After the mega breaches of LinkedIn, MySpace, and Tumblr millions of user emails and passwords have been stolen and put up for sale on the dark web. The FBI warns that a series of bitcoin extortion cases have been reported in the US as a follow up to these breaches.
The hackers threaten to release a user’s private information such as name, phone number, address and bank information online on their social media networks unless a ransom in bitcoin is paid. The ransom varies between approximately $250 and $1,200.
“We have some bad news and good news for you,” read one e-mail. “First, the bad news, we have prepared a letter to be mailed to the following address that details all of your activities including your profile information, your login activity, and credit card transactions. Now for the good news, You can easily stop this letter from being mailed by sending 2 bitcoins to the following address.”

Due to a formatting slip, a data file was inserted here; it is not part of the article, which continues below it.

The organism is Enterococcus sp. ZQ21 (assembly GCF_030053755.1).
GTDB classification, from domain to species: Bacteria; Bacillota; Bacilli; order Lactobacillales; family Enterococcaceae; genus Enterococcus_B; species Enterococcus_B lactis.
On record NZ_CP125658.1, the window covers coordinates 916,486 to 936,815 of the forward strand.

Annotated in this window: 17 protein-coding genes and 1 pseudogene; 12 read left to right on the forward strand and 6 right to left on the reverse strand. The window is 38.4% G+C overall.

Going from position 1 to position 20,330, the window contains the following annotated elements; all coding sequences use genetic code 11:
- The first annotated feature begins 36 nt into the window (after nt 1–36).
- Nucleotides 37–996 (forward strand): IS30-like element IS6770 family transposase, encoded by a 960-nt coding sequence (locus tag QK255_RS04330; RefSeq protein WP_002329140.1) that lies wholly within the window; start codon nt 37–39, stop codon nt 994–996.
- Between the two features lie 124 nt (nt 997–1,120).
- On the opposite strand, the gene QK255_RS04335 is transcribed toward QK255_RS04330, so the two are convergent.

“Unfortunately your data was leaked in a recent corporate hack and I now have your information. I have also used your user profile to find your social media accounts. Using this I can now message all of your friends and family members.”
The FBI advises users to take measures quickly to protect their devices and private information. However, if they receive such an email, users should immediately contact the FBI, rather than pay the ransom, which will be further used to fund criminal activities.
To avoid having their personal data exposed and identity stolen, users should avoid opening emails from suspicious sources, regularly check their bank accounts to make sure no fake transactions have been recorded, use strong passwords and change them on a regular basis, and always look twice at what type of URL they click on.